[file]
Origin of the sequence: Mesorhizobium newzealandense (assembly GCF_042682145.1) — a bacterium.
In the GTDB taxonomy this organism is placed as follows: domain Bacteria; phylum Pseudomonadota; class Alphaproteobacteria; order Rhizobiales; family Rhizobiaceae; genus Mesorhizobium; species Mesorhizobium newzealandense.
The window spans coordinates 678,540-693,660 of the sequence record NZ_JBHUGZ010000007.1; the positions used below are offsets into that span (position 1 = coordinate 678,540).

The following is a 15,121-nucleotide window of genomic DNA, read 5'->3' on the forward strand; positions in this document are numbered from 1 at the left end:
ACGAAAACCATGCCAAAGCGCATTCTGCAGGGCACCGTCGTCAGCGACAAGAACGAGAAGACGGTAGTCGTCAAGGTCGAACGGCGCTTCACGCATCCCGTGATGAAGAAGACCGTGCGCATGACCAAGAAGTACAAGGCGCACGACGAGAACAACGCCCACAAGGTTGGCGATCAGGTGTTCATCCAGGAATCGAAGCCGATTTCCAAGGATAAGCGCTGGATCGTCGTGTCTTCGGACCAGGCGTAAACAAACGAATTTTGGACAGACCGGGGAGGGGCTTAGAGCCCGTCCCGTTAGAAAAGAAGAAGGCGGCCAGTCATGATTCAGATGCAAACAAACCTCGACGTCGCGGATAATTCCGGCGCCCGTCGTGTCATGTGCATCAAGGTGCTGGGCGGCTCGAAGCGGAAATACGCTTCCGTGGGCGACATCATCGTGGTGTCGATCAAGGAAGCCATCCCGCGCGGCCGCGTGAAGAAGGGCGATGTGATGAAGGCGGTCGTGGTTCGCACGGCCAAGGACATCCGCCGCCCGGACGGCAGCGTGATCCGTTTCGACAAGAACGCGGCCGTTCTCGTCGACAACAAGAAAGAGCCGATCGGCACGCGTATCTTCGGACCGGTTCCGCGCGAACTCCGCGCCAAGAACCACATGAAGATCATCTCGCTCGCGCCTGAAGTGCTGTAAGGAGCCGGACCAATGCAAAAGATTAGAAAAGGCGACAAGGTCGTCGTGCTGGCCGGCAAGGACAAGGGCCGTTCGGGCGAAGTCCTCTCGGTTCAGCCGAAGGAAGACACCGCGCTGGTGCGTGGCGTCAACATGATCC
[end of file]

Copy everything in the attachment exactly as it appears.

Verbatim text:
Origin of the sequence: Mesorhizobium newzealandense (assembly GCF_042682145.1) — a bacterium.
In the GTDB taxonomy this organism is placed as follows: domain Bacteria; phylum Pseudomonadota; class Alphaproteobacteria; order Rhizobiales; family Rhizobiaceae; genus Mesorhizobium; species Mesorhizobium newzealandense.
The window spans coordinates 678,540-693,660 of the sequence record NZ_JBHUGZ010000007.1; the positions used below are offsets into that span (position 1 = coordinate 678,540).

The following is a 15,121-nucleotide window of genomic DNA, read 5'->3' on the forward strand; positions in this document are numbered from 1 at the left end:
ACGAAAACCATGCCAAAGCGCATTCTGCAGGGCACCGTCGTCAGCGACAAGAACGAGAAGACGGTAGTCGTCAAGGTCGAACGGCGCTTCACGCATCCCGTGATGAAGAAGACCGTGCGCATGACCAAGAAGTACAAGGCGCACGACGAGAACAACGCCCACAAGGTTGGCGATCAGGTGTTCATCCAGGAATCGAAGCCGATTTCCAAGGATAAGCGCTGGATCGTCGTGTCTTCGGACCAGGCGTAAACAAACGAATTTTGGACAGACCGGGGAGGGGCTTAGAGCCCGTCCCGTTAGAAAAGAAGAAGGCGGCCAGTCATGATTCAGATGCAAACAAACCTCGACGTCGCGGATAATTCCGGCGCCCGTCGTGTCATGTGCATCAAGGTGCTGGGCGGCTCGAAGCGGAAATACGCTTCCGTGGGCGACATCATCGTGGTGTCGATCAAGGAAGCCATCCCGCGCGGCCGCGTGAAGAAGGGCGATGTGATGAAGGCGGTCGTGGTTCGCACGGCCAAGGACATCCGCCGCCCGGACGGCAGCGTGATCCGTTTCGACAAGAACGCGGCCGTTCTCGTCGACAACAAGAAAGAGCCGATCGGCACGCGTATCTTCGGACCGGTTCCGCGCGAACTCCGCGCCAAGAACCACATGAAGATCATCTCGCTCGCGCCTGAAGTGCTGTAAGGAGCCGGACCAATGCAAAAGATTAGAAAAGGCGACAAGGTCGTCGTGCTGGCCGGCAAGGACAAGGGCCGTTCGGGCGAAGTCCTCTCGGTTCAGCCGAAGGAAGACACCGCGCTGGTGCGTGGCGTCAACATGATCC